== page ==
About Andrew Hay

Andrew Hay is an information security industry veteran with close to 20 years of experience as a security practitioner, industry analyst, and executive. As the Chief Information Security Officer (CISO) at DataGravity, Inc., he advocates for the company’s total information security needs and is responsible for the development and delivery of the company’s comprehensive information security strategy.

Andrew has served in various roles and responsibilities at a number of companies including OpenDNS (now a Cisco company), CloudPassage, Inc., 451 Research, the University of Lethbridge, Capital G Bank Ltd. (now Clarien Bank Bermuda), Q1 Labs (now IBM), Nokia (now Check Point), Nortel Networks, Magma Communications (now Primus Canada), and Taima Corp (now Convergys).

Andrew is frequently approached to provide expert commentary on security-industry developments, and has been featured in such publications as Forbes, Bloomberg, Wired, USA Today, International Business Times, Sacramento Bee, Delhi Daily News, Austin Business Journal, Ars Technica, RT, VentureBeat, LeMondeInformatique, eWeek, TechRepublic, Infosecurity Magazine, The Data Center Journal, TechTarget, Network World, Computerworld, PCWorld, and CSO Magazine.

InfoSec, like many professions, has a known echo chamber. The same people that joke about it are the same people that contribute to it the most. The repetition appears in tweets, blog posts, podcasts, and at conferences. How many panel discussions held at conferences actually have led to known change? How many presentations and panels at conferences are identical or repeated at different conferences and every year? How many times has someone posted/tweeted something only to be told that someone else spoke/wrote about the same thing months or even years ago? How often are new speakers and actual new topics accepted and presented...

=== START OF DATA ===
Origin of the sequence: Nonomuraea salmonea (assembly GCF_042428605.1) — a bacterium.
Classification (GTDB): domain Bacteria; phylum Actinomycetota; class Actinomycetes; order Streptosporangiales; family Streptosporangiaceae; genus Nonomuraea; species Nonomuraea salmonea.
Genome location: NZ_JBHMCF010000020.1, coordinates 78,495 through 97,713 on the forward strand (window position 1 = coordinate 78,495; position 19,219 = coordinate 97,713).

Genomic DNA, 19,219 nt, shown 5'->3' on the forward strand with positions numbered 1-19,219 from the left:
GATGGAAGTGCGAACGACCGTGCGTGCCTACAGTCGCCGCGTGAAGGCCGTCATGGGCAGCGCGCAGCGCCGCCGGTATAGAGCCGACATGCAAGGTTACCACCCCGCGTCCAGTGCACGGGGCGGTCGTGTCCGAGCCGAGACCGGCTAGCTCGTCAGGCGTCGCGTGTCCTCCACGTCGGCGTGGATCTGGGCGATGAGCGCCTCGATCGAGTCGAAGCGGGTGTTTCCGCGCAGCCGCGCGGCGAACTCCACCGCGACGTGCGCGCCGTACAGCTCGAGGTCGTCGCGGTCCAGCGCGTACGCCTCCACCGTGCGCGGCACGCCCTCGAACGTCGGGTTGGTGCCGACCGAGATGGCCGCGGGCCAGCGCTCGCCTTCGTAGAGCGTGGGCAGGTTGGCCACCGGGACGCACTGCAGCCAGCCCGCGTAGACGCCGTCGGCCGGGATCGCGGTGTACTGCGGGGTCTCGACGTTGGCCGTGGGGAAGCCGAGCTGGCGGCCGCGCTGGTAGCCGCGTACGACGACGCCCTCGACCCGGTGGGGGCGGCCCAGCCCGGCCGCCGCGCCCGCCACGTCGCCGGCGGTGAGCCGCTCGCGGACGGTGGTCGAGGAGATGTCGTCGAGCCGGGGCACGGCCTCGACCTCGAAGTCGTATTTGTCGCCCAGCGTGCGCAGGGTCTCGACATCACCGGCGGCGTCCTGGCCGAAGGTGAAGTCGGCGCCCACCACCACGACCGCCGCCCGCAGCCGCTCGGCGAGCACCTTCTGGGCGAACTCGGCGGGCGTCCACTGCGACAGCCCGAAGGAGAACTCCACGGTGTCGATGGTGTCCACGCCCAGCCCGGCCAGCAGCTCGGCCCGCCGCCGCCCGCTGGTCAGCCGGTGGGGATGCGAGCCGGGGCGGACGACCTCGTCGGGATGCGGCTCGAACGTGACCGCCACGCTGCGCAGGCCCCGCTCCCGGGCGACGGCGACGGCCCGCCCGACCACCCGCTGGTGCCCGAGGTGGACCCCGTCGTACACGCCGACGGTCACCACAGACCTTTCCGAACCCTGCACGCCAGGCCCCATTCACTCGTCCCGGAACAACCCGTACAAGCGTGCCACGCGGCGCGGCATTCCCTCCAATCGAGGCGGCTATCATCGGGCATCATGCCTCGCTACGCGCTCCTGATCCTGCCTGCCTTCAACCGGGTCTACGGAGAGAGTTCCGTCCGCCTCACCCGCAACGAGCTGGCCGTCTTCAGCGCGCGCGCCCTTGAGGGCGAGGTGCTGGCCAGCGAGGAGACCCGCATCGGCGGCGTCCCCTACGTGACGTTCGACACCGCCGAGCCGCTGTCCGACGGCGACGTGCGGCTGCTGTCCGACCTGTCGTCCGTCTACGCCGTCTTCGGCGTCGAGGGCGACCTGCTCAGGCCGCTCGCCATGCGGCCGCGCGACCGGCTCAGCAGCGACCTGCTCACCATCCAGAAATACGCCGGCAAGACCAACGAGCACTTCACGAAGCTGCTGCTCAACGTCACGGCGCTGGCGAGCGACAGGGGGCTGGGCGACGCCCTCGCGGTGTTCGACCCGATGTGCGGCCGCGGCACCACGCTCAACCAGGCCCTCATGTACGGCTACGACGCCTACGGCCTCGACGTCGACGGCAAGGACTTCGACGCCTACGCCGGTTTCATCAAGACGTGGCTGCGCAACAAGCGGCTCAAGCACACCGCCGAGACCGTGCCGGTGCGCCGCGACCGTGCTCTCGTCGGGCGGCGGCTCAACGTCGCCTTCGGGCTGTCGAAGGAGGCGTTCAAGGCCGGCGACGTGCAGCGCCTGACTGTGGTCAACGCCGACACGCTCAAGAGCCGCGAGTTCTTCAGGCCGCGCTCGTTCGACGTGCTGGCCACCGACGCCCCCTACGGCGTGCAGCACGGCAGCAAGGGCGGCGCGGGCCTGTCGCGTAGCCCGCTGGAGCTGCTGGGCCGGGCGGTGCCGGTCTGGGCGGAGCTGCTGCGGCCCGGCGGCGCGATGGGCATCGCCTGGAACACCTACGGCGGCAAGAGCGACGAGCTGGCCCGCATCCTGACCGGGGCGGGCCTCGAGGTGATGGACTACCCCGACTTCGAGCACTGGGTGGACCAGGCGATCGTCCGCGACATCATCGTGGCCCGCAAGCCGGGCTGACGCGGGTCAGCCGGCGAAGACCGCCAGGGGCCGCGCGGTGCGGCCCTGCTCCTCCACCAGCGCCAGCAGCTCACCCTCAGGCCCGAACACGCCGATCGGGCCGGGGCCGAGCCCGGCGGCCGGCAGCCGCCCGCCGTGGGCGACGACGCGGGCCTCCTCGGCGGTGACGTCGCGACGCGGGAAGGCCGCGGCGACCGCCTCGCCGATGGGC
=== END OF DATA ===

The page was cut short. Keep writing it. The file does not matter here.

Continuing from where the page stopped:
Read More

Yesterday, I watched a pretty incredible documentary, which you've undoubtedly heard of, called Jiro Dreams of Sushi. To sum it up, the documentary is about an 85-year-old sushi master Jiro Ono, his business in the basement of a Tokyo office building, and his relationship with his son and eventual heir, Yoshikazu. In the movie, the concept of shokunin is introduced to the viewer. I couldn't remember how the term was defined in the documentary so I took to the Internet. The best definition of shokunin I was able to find was by Tasio Odate: “The Japanese word shokunin is defined by...

Read More